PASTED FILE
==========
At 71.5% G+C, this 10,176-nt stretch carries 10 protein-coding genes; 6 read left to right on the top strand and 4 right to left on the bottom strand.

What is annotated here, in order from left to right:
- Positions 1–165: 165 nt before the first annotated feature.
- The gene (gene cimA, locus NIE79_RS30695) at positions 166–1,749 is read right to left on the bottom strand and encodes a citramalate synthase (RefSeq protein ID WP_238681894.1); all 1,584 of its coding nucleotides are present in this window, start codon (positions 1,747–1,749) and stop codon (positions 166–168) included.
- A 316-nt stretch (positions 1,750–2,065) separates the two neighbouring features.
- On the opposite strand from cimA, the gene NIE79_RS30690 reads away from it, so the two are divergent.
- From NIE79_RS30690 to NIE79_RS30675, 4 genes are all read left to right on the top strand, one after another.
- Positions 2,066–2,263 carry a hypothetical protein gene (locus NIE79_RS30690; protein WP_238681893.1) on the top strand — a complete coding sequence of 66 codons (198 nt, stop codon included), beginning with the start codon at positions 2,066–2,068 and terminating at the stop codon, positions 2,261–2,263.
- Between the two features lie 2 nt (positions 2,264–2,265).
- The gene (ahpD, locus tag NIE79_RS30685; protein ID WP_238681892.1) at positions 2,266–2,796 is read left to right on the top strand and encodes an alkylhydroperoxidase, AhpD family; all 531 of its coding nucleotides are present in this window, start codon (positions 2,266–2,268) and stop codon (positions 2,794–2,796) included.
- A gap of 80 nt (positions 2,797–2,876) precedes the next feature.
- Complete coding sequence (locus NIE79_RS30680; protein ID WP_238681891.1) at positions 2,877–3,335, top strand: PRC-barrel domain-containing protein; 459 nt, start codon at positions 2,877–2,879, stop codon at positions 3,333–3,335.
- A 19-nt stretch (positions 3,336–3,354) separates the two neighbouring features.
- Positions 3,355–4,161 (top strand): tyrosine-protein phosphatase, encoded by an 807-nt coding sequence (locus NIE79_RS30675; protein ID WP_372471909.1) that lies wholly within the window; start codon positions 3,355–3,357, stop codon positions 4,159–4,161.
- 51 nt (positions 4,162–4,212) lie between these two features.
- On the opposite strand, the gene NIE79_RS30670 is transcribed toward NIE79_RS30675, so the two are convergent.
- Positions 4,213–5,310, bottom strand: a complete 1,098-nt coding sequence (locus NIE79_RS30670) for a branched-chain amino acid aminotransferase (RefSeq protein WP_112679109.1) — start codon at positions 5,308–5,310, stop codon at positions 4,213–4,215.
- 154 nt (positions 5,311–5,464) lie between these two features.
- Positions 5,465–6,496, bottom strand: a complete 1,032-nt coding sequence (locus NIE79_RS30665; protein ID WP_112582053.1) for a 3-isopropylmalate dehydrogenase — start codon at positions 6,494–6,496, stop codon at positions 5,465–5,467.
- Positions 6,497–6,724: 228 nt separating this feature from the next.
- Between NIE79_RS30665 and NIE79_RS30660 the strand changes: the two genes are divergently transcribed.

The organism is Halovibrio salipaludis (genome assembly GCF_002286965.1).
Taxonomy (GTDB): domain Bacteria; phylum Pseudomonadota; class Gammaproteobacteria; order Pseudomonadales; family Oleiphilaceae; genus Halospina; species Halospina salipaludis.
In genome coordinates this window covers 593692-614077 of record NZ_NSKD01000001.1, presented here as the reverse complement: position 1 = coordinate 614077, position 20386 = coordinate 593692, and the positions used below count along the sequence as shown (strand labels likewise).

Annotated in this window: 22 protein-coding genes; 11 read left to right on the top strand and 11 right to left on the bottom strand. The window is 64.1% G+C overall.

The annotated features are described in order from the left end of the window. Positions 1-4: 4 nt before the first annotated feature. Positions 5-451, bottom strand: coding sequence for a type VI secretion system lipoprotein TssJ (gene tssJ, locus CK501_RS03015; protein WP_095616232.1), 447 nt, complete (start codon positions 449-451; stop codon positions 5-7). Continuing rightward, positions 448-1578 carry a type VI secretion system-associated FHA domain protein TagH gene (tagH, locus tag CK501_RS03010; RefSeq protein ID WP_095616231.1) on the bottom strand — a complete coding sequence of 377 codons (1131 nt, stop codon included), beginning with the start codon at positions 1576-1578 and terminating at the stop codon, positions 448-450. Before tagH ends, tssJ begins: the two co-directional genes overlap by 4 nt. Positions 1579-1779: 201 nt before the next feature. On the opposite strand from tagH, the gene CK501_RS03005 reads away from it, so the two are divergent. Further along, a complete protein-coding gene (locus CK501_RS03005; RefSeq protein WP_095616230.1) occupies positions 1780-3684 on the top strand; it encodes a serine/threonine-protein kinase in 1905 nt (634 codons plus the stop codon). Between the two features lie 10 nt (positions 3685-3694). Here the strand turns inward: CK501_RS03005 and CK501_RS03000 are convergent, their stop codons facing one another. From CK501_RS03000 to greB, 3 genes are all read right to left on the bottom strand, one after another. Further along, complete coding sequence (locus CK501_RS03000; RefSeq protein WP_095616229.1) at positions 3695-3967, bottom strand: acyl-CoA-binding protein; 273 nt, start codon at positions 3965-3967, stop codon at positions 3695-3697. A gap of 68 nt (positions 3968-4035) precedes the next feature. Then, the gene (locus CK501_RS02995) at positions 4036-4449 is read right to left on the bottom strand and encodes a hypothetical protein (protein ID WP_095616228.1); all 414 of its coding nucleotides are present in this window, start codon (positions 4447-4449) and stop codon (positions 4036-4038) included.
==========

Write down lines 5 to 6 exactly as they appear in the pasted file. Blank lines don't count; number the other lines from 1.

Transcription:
- A 316-nt stretch (positions 1,750–2,065) separates the two neighbouring features.
- On the opposite strand from cimA, the gene NIE79_RS30690 reads away from it, so the two are divergent.